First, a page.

3:35 minutes (6.55 MB) Download
|Carl Noble, owner Oakhaven Community|
|Mental Health Center|
Changes in Medicare eligibility are forcing a northeast Louisiana mental health facility to shut its doors.
New Medicare rules could affect more than two-hundred mental health centers nationwide.
These changes leave vital education services in doubt.
The Oakhaven Community Mental Health Center in Monroe shut its doors on October 1.
This is a major concern for some.
Risperdol, Haldol, Zoloft, Cymbalta; these are drugs that some people with mental health problems need to regulate their condition.
And making sure patients receive correct dosages is not a simple matter of dispensing.
Carl Noble is the proprietor of the Oakhaven outpatient Community Mental Health Center in Monroe Louisiana.
He says that patients require repeated, detailed instructions.
“One service that each client gets here a day is patient education, which basically talks about medication compliance. Not just their psychotropic medications but non-psychotropic medications. We talk about side effects of those medications and the importance of why you’re taking these meds.”
All twenty-four patients will now have to look for alternate care. Noble says he’s shutting his doors because of changes to billing procedures.
“Forty percent of our clientele must be non-Medicare eligible. What that means is that we have to have a private insurance company paying the bill here, or private pay, or the clients – out of their pocket – cash. Or a client could be of indigent status, where they don’t have any insurance and we take them on as part of a community service. We can’t meet that forty-percent requirement because most insurance companies won’t pay for this type of facility.”
Government documents estimate there are 224 Community Mental Health Centers nationwide, serving just over 25,000 patients. The Federal Register projects the total cost of regulatory changes would cost an average Community Mental Health Center just over $18,000 for each in the first year. The extent to which the revised billing policy will affect all other community mental health centers is not yet clear: the National Association for Behavioral Health says its advocacy efforts have “reduced the severity” of payment cuts.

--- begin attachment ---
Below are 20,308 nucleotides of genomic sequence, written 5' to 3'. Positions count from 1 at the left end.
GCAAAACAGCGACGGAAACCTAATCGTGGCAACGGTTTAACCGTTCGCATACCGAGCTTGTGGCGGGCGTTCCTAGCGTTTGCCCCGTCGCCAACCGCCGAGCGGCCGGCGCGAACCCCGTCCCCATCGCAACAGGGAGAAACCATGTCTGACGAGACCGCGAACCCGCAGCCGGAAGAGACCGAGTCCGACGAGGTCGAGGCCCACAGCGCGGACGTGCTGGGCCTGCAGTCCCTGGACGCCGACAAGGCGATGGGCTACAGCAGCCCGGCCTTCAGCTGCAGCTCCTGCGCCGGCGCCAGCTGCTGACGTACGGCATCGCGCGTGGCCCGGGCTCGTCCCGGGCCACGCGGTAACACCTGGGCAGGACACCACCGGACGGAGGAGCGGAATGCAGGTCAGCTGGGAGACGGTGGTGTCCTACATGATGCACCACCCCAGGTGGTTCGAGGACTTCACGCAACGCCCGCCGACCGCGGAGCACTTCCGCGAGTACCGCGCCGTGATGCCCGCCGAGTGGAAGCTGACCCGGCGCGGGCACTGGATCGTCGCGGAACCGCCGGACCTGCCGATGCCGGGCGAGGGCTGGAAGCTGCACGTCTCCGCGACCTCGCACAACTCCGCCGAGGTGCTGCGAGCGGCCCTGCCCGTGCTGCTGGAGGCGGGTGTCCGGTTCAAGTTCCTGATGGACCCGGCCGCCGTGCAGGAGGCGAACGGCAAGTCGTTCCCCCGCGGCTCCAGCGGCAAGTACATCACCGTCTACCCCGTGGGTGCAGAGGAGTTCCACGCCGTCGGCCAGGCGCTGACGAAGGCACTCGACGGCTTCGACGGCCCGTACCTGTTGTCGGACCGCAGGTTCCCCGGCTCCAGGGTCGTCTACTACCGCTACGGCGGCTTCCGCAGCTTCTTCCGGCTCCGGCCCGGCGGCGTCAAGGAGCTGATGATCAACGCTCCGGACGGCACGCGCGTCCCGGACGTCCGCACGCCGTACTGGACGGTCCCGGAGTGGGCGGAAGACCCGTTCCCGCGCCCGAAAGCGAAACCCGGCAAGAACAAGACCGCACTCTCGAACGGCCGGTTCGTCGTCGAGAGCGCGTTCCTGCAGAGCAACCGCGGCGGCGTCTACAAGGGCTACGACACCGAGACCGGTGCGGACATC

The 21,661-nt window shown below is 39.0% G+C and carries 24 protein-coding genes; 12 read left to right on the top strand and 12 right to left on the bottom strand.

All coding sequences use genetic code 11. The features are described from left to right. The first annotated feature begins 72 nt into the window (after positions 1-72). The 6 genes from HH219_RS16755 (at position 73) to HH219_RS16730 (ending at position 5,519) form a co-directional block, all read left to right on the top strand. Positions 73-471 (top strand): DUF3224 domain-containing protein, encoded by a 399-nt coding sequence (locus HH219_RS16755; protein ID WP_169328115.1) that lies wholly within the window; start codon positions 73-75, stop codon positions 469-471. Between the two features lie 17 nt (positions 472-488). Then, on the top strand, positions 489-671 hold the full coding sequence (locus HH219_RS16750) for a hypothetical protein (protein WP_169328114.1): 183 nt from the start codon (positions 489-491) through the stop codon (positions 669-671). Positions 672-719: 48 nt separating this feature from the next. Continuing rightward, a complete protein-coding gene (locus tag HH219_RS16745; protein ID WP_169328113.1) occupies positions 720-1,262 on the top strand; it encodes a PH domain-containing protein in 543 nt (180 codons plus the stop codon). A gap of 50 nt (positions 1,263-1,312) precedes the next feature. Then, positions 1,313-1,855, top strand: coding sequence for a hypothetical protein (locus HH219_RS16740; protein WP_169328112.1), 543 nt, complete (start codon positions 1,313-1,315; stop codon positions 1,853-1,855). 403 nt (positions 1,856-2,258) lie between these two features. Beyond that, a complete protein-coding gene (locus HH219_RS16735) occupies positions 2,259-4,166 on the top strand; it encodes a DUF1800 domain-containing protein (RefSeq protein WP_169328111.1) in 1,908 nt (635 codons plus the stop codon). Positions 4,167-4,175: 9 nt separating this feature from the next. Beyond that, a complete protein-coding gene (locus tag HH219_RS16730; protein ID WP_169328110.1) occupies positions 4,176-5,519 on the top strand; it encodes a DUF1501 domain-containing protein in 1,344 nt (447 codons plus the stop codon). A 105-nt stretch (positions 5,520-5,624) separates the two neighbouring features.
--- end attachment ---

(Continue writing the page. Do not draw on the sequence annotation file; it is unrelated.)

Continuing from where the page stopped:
Andrew Sperling of the National Alliance on Mental Illness says mental health care providers must meet certain conditions in order to bill for their services.
Carl Noble says the conditions are not new to his practice, only the billing procedures are.
But none of that is likely to resonate with those who need assistance now.
Kathleen Carr is a counselor who conducts psychotherapy groups with the patients. She says the clientele is anxious about the changes, as many depend on the center’s educational services.
“They learn about their illnesses, their specific diagnoses. They are educated about more appropriate ways to cope with their symptoms in order to decrease them. We talk a lot about gaining awareness and insight into what their thinking is, because their thinking generally created their emotions.”
Despite the disruption, Carl Noble says most of the patients have found alternative care.
One place that many of them may turn is St. Vincent DePaul community pharmacy.
John Biglane is the head pharmacist of the charity organization. It serves between five or ten mental health patients each month. Biglane expects to see more with the closure of Oakhaven.
He says each new arrival will undergo an educational process.
“Their prescriptions get filled and I review their medical history and their prescription medications. It’s usually a question and answer. If they’re familiar with the medication and what they’re for – whether they’re anti-depressants or anti-psychotic. And they get full counseling here.”
But complete care for patients is not available at St. Vincent DePaul.
And a full plan of psychiatric care for them is not yet in place.
Air Date: Thu, 09/29/2011